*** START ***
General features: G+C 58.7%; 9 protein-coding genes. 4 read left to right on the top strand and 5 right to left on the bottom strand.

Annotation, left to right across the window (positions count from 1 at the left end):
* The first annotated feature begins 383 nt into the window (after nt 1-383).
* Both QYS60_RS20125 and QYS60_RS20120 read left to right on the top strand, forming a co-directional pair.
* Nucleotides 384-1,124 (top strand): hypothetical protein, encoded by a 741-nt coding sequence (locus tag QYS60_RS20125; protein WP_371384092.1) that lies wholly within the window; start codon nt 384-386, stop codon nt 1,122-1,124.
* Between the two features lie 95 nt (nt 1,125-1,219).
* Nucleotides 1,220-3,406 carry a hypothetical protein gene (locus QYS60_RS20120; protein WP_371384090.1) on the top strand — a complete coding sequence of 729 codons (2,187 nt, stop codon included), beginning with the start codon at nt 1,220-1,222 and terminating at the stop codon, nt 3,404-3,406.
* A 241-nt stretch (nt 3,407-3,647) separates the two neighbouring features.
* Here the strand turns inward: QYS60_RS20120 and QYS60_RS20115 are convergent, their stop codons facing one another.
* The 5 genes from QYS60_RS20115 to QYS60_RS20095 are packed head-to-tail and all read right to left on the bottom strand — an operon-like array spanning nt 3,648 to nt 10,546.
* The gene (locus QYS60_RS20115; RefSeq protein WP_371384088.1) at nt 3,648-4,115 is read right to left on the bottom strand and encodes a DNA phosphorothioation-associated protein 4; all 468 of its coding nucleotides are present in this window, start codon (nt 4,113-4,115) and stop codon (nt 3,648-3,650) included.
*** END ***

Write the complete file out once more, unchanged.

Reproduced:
General features: G+C 58.7%; 9 protein-coding genes. 4 read left to right on the top strand and 5 right to left on the bottom strand.

Annotation, left to right across the window (positions count from 1 at the left end):
* The first annotated feature begins 383 nt into the window (after nt 1-383).
* Both QYS60_RS20125 and QYS60_RS20120 read left to right on the top strand, forming a co-directional pair.
* Nucleotides 384-1,124 (top strand): hypothetical protein, encoded by a 741-nt coding sequence (locus tag QYS60_RS20125; protein WP_371384092.1) that lies wholly within the window; start codon nt 384-386, stop codon nt 1,122-1,124.
* Between the two features lie 95 nt (nt 1,125-1,219).
* Nucleotides 1,220-3,406 carry a hypothetical protein gene (locus QYS60_RS20120; protein WP_371384090.1) on the top strand — a complete coding sequence of 729 codons (2,187 nt, stop codon included), beginning with the start codon at nt 1,220-1,222 and terminating at the stop codon, nt 3,404-3,406.
* A 241-nt stretch (nt 3,407-3,647) separates the two neighbouring features.
* Here the strand turns inward: QYS60_RS20120 and QYS60_RS20115 are convergent, their stop codons facing one another.
* The 5 genes from QYS60_RS20115 to QYS60_RS20095 are packed head-to-tail and all read right to left on the bottom strand — an operon-like array spanning nt 3,648 to nt 10,546.
* The gene (locus QYS60_RS20115; RefSeq protein WP_371384088.1) at nt 3,648-4,115 is read right to left on the bottom strand and encodes a DNA phosphorothioation-associated protein 4; all 468 of its coding nucleotides are present in this window, start codon (nt 4,113-4,115) and stop codon (nt 3,648-3,650) included.